“Red Run” begins with a detailed, almost comforting, description of setting and mood, and then delivers a gut punch that drives the story home, seeming to blur the line between science fiction and horror. Do you rely on genre labels when writing a story, or do you prefer to let the characters and situations develop and see where they lead?
I tend to focus more on creating a character-driven narrative. I think it’s important to be aware of the genre I’m working within, but I always spend most of my time on the characters and their motivations, letting them guide me through the story.
No matter their gender, self-identification, or preference, many in the queer community suffer from depression. What of your own experiences, if any, went in to writing this story?
Unfortunately, a lot of the experience with depression detailed in “Red Run” is similar to my own. When I began to question my sexuality, I met a lot of resistance from my family. When I came out, they didn’t talk about it. No one did. I was met with silence and blank stares, the shrugging of shoulders. Having to internalize so many things that defined who I am destroyed the trust I had in those around me. I questioned my place in my world. I hated myself for not being what everyone expected and wanted. Sadly, all this seems to be a pretty common experience.
Hinahon’s relationship with Natalie is almost secondary to the issue of her depression. The story could easily have been written with a heterosexual character, yet your choice to make Hinahon a lesbian lends the story a weight that makes it hard to deny. Do you feel that representation in fiction of any stripe can serve as a stepping stone to push back the weight of depression and the looming shadow of suicide?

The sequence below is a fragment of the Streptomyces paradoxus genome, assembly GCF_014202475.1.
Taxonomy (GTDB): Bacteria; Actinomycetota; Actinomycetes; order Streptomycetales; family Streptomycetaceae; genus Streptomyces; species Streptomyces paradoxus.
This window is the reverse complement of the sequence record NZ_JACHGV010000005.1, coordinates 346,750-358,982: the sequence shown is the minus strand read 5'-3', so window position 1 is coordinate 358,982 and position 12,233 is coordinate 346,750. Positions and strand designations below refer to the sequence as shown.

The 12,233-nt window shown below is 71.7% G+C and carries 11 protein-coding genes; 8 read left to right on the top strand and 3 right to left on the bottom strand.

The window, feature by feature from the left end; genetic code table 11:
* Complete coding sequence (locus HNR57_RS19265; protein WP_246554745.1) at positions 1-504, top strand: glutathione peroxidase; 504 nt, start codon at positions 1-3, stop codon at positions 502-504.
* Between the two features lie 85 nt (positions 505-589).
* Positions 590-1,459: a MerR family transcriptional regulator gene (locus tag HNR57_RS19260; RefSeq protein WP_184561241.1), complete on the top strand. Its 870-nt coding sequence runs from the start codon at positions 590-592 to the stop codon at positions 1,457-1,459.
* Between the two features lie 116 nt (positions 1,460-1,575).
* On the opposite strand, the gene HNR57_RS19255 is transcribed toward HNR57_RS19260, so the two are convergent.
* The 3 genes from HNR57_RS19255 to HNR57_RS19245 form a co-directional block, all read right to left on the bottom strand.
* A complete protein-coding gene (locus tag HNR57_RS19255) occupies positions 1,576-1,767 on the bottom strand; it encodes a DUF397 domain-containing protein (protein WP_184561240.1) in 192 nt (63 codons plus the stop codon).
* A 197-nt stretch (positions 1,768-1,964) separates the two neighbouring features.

I don’t know if I want to say that it can do all that, but I’d like to hope visibility helps in some way. I know it’s a great comfort for me to hear about queer anything being published. It’s wonderful to see ourselves in stories. All representation, I feel, however, isn’t good representation. Some stereotypical portrayals of queer characters probably do more harm than good. But I hope, on a whole, representations of queer characters lead others to understand the complexity of sexuality and gender.
When did you first realize you wanted to be a writer? When did you first decide to address issues of queer identity in your work?
I’ve always wanted to be a writer, but I didn’t think I could actually make it work until I was about two years into college, miserably making my way through as an art major. When I started to reevaluate what I was doing, I realized the only thing I really enjoyed in college was the writing, and it was something I’d always enjoyed, something that was always there, so I turned to it completely. I believe the first time I began discussing queer identity in my work was at the end of high school.
Are there any queer writers out there who inspire your readings or writing?
A major inspiration is Benjamin Alire Sáenz. I recently read his collection of short stories, Everything Begins and Ends at the Kentucky Club, and I was blown away by the beauty of his language and the emotional impact of narratives.
What’s next for A.M.J. Hudson? What can readers expect from you in the coming year?
I’m working on several creative non-fiction essays at the moment, working with the faculty of my university in preparation for my thesis. Many of these tackle my identity as a queer, bi-racial woman. I’m also in the process of outlining some fiction that further explores the idea of memory and identity.
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